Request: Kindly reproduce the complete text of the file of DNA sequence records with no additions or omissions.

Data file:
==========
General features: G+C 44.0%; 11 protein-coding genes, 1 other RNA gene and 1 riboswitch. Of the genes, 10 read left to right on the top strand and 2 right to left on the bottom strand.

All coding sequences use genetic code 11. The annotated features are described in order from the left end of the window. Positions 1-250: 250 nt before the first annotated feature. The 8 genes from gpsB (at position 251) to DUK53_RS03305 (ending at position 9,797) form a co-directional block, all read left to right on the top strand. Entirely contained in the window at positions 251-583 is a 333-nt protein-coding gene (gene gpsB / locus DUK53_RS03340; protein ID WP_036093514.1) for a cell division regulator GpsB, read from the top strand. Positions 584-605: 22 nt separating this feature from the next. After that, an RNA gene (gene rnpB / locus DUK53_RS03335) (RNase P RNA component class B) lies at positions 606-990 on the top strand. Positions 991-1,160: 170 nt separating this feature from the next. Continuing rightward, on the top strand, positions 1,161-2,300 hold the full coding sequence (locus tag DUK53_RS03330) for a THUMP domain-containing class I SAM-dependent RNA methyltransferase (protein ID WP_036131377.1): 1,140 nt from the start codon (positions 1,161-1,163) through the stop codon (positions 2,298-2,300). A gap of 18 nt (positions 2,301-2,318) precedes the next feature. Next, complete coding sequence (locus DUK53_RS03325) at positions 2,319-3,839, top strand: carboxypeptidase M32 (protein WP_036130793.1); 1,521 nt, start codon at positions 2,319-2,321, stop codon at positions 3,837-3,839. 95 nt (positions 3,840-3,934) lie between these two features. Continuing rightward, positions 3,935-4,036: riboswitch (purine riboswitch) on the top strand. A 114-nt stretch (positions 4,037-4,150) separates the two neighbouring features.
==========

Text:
General features: G+C 44.0%; 11 protein-coding genes, 1 other RNA gene and 1 riboswitch. Of the genes, 10 read left to right on the top strand and 2 right to left on the bottom strand.

All coding sequences use genetic code 11. The annotated features are described in order from the left end of the window. Positions 1-250: 250 nt before the first annotated feature. The 8 genes from gpsB (at position 251) to DUK53_RS03305 (ending at position 9,797) form a co-directional block, all read left to right on the top strand. Entirely contained in the window at positions 251-583 is a 333-nt protein-coding gene (gene gpsB / locus DUK53_RS03340; protein ID WP_036093514.1) for a cell division regulator GpsB, read from the top strand. Positions 584-605: 22 nt separating this feature from the next. After that, an RNA gene (gene rnpB / locus DUK53_RS03335) (RNase P RNA component class B) lies at positions 606-990 on the top strand. Positions 991-1,160: 170 nt separating this feature from the next. Continuing rightward, on the top strand, positions 1,161-2,300 hold the full coding sequence (locus tag DUK53_RS03330) for a THUMP domain-containing class I SAM-dependent RNA methyltransferase (protein ID WP_036131377.1): 1,140 nt from the start codon (positions 1,161-1,163) through the stop codon (positions 2,298-2,300). A gap of 18 nt (positions 2,301-2,318) precedes the next feature. Next, complete coding sequence (locus DUK53_RS03325) at positions 2,319-3,839, top strand: carboxypeptidase M32 (protein WP_036130793.1); 1,521 nt, start codon at positions 2,319-2,321, stop codon at positions 3,837-3,839. 95 nt (positions 3,840-3,934) lie between these two features. Continuing rightward, positions 3,935-4,036: riboswitch (purine riboswitch) on the top strand. A 114-nt stretch (positions 4,037-4,150) separates the two neighbouring features.